9040 LSB: Unid Morse Code and Spanish

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brandon

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9040 LSB, unknown morse code and occasional Spanish language male voice. Any idea what this could be? I logged this the other night around 0310z. I don't know if the voice is related but found the combination to be interesting.

Audio clip: 9040-Unid-Spanish-and-Morse-Code.mp3
 

westli

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The morse sounds like 5-figure cut numbers and the freq has been used by the Cubans for numbers stations for years. I don't know if they ever used it during the 0300z hour, however.

The Spanish voice is interesting. I don't know where it came from.

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bigblue2

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He said, Hello Hello zero eight zero eight hello hello then morse code.. I have Audacity 1.3 software. Anybody who knows how to operate this software and maybe I can decode them but only the equivalent not the decoded numbers or letters.
 

westli

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What do you want Audacity to do? It's an audio editing program. It can record and playback and change how the audio sounds. I use it quite a bit. What else do you need?
 

bigblue2

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Actually I think Audacity is not the one I need after reading your post. I have a plug that fits into the socket of my radio speaker and can connect into the microphone socket of my computer. I want to get the CW messages from my radio and read them through a Morse code website. I got a plug where two plugs can fit in. The problem is that it creates a disturbing creaking sound. Well, anyway, I am ok so far as long as I use 1 plug plugged into the socket. I will seek your advise once a problem comes up. Thank you..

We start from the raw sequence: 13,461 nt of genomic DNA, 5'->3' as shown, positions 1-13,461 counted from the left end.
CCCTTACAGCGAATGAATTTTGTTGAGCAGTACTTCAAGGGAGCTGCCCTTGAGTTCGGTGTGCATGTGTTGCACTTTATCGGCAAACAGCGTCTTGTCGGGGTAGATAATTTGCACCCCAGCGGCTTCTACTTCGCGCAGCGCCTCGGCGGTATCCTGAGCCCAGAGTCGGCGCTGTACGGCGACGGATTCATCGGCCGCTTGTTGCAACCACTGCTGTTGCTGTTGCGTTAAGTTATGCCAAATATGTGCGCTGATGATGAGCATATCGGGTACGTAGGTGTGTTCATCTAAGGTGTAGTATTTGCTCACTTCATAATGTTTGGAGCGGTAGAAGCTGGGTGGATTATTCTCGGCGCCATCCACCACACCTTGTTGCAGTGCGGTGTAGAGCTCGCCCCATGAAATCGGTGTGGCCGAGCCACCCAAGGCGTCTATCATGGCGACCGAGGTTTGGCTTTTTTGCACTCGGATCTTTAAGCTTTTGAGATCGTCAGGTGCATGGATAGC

k9rzz

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A * ----
B --- * * *
C --- * --- *


It's beauty is in it's simplicity. Why make it complicated by involving computers? Are the spies in the field relying on software and computers to give them the message?

 

W2NJS

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Forget about reading that code because it won't mean anything to you. It consists of five-letter groups and without the key you'll never know what they're saying. To put it another way, what you're hearing is not language, and not words, just five-letter code groups.
 

bigblue2

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It's beauty is in it's simplicity. Why make it complicated by involving computers? Are the spies in the field relying on software and computers to give them the message?

k9rzz, can you recommend to me a scanner that can scan longwave and shortwave below 30mhz? I have a scanner but it starts at 25 mhz. I have a scan button on my ICOM R-75. Will that do? Or shall I buy a receiver that covers 100 khz-1Ghz with scanner?
 

k9rzz

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k9rzz, can you recommend to me a scanner that can scan longwave and shortwave below 30mhz? I have a scanner but it starts at 25 mhz. I have a scan button on my ICOM R-75. Will that do? Or shall I buy a receiver that covers 100 khz-1Ghz with scanner?
Scanning works for VHF and above where there is no noise to break the squelch except for the voices of the stations you want to hear. Scanning of HF and LW channels works to some degree, but there is so much noise other than voice to break the squelch that it really doesn't work the same. The scan keeps getting stopped on stuff you could care less about.